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The amendment of the Renewable Energy Sources Act 2021 – Photovoltaic


​published on 19th February 2021

Photovoltaics is one of the most important technologies of the Energiewende. It stands for unprecedented low-cost electricity generation. The possibilities for application have become increasingly diverse in recent years with floating and agro-PV systems. Nevertheless, most of the expansion is still taking place on rooftops. The amendment of the Renewable Energy Sources Act (EEG) now represents another shake-up in the photovoltaic subsidy landscape. We set out the legal and economic implications in the following article.

All good things are worth waiting for?

It now seems to have become almost standard practice to delay urgent legislative decisions until the last moment. It began with the removal of the PV cap in June 2020, which had been criticized from the beginning. At the end of the year, the amendment to the EEG was passed shortly before Christmas, again with a very critical timetable, in order to enable it to come into force at the turn of the year. This was the only way to avert a looming disaster just before the end of the year, especially with regard to post-EEG plants. Despite the law being passed, important points have been postponed until 2021: e.g. reform of the EEG levy, adjustment of the expansion path, reduction of bureaucratic hurdles, regulation of compensation in the event of negative electricity market prices.

In retrospect, this process unfortunately does not necessarily suggest that planning security for the RE sector was and is the focus. This is also evidenced by the fact that many good suggestions for improvement from the industry associations were not taken into account.

In addition to the political implications, the concrete changes are of course also interesting and therefore you will find the most important new regulations of the EEG 2021 regarding photovoltaics below.

The impact of the amendment of the EEG on the topics of wind and tenant electricity & biomass can be found in separate articles.


Photovoltaics - legal and economic effects of the new regulations

Increase of the de minimis limit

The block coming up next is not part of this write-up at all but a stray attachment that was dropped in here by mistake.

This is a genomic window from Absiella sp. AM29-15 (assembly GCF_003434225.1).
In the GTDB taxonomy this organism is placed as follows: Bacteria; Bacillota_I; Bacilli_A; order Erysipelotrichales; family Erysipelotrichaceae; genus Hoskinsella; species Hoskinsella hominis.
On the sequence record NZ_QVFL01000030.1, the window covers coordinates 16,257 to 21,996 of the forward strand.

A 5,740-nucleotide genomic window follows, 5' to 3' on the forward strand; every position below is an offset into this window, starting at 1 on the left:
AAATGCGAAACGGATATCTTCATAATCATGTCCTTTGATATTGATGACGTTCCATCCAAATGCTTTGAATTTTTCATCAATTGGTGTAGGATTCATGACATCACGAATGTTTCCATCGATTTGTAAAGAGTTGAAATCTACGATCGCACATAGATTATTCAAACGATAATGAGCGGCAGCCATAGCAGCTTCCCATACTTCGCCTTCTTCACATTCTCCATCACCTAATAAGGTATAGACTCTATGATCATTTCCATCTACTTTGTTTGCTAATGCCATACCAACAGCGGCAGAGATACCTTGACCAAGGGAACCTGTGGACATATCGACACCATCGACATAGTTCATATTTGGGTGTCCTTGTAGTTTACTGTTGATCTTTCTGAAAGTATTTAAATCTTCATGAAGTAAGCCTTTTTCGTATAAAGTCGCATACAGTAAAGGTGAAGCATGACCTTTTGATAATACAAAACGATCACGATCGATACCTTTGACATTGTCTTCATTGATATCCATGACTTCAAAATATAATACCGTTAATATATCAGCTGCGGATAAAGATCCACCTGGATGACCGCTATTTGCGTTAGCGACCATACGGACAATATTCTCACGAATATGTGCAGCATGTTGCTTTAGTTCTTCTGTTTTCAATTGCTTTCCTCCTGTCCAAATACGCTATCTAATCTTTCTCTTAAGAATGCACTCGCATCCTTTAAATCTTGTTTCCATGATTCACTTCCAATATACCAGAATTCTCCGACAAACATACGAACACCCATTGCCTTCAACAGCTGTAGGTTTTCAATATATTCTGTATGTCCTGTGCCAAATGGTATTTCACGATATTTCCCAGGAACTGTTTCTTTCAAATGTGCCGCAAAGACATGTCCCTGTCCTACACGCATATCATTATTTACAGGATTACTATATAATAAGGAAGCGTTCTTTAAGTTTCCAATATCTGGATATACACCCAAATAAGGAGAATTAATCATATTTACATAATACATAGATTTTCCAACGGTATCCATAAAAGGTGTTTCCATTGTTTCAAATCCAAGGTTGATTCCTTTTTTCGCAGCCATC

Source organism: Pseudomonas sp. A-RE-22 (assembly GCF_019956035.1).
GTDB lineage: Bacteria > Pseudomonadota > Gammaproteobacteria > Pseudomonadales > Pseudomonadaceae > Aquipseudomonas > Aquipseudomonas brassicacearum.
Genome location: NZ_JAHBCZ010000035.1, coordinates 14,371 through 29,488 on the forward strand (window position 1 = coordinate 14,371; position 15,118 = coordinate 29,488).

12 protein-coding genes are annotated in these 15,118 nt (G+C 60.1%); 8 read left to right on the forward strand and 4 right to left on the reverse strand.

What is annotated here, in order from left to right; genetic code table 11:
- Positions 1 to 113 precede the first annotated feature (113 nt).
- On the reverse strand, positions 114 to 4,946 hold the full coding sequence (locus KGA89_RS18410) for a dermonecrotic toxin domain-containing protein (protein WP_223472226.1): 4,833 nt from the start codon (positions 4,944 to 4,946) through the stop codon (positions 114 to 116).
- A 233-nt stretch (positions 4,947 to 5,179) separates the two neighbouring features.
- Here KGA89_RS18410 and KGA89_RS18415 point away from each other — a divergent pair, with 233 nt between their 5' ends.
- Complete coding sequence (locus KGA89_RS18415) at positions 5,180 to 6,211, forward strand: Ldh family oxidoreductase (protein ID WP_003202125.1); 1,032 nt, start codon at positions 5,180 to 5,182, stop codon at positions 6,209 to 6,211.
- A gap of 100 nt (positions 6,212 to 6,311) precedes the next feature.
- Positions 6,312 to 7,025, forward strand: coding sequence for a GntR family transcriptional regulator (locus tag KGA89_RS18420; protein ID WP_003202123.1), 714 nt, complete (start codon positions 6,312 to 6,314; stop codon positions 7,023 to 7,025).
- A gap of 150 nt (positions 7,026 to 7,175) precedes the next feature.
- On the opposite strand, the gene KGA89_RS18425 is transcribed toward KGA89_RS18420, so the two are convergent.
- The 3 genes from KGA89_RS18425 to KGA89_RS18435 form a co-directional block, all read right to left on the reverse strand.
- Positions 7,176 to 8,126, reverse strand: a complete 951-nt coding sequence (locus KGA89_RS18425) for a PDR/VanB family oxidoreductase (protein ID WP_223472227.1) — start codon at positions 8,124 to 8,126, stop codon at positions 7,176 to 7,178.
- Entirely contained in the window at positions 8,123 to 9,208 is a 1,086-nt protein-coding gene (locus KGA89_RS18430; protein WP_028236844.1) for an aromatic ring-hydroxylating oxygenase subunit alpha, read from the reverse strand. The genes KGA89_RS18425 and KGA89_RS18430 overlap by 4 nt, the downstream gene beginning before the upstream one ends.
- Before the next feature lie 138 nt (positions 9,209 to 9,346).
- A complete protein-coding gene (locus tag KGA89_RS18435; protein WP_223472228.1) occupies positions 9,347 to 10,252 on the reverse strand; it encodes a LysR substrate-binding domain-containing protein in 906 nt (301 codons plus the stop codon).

A important step for all those who are active in the field of rooftop installations is the exemption of PV systems up to 30 kWp for 30 MWh from the EEG levy. This also applies to existing RE systems. This is expected to give a further boost to the already powerful rooftop installations segment. Plants that previously would have been limited to 10 kWp despite available roof space will now be built larger. Likewise, small and medium-sized commercial enterprises that have so far shied away from the expense will follow the economic incentive and build a PV system optimized for their own electricity (§61b para. 2 EEG 2021).



Among other things, the rule for the reduction of the value to be applied in the event of negative electricity market prices was tightened for all systems from 500 kWp (reduction from 6 h to 4 h consecutive hours). As a compensation, the time (not the amount of energy) in which this rule takes effect is added as an extension to the 2-year subsidy period. Due to the difficult-to-predict electricity market situation over the 20-year operating period, this position is associated with a non-negligible risk (§ 3 No. 42a and 43a EEG 2021, § 51 para.1 EEG 2021, § 51a para. 1 EEG 2021).


Area coverage and tender volumes

The area coverage of legally supported plants and tender plants has been increased from 110 m to 200 m along highways and railroads. Now, however, a corridor at least 15 m wide must be left free. Thus, a widening of about 75 m takes place here. Since the definition of the edge of the roadway has been changed, there is still a need for clarification here regarding the exact definition of the corridor (Section 37 (1) No. 2 c) EEG 2021, Section 48 (1) Sentence 1 No. 3 c) aa) EEG 2021).

The tender volumes per year for ground-mounted systems were increased slightly. In 2021, 1,850 MWp will be tendered, while the annual volumes in subsequent years will vary from 1,600 MWp (2022), 1,650 MWp (2023-2025) to 1,550 MWp (2026-2028). The volumes for rooftop systems were set at 300 MWp (2021-2022) to 400 MWp (from 2025) annually (§ 4 No. 3 EEG 2021, § 28a para. 1 f.).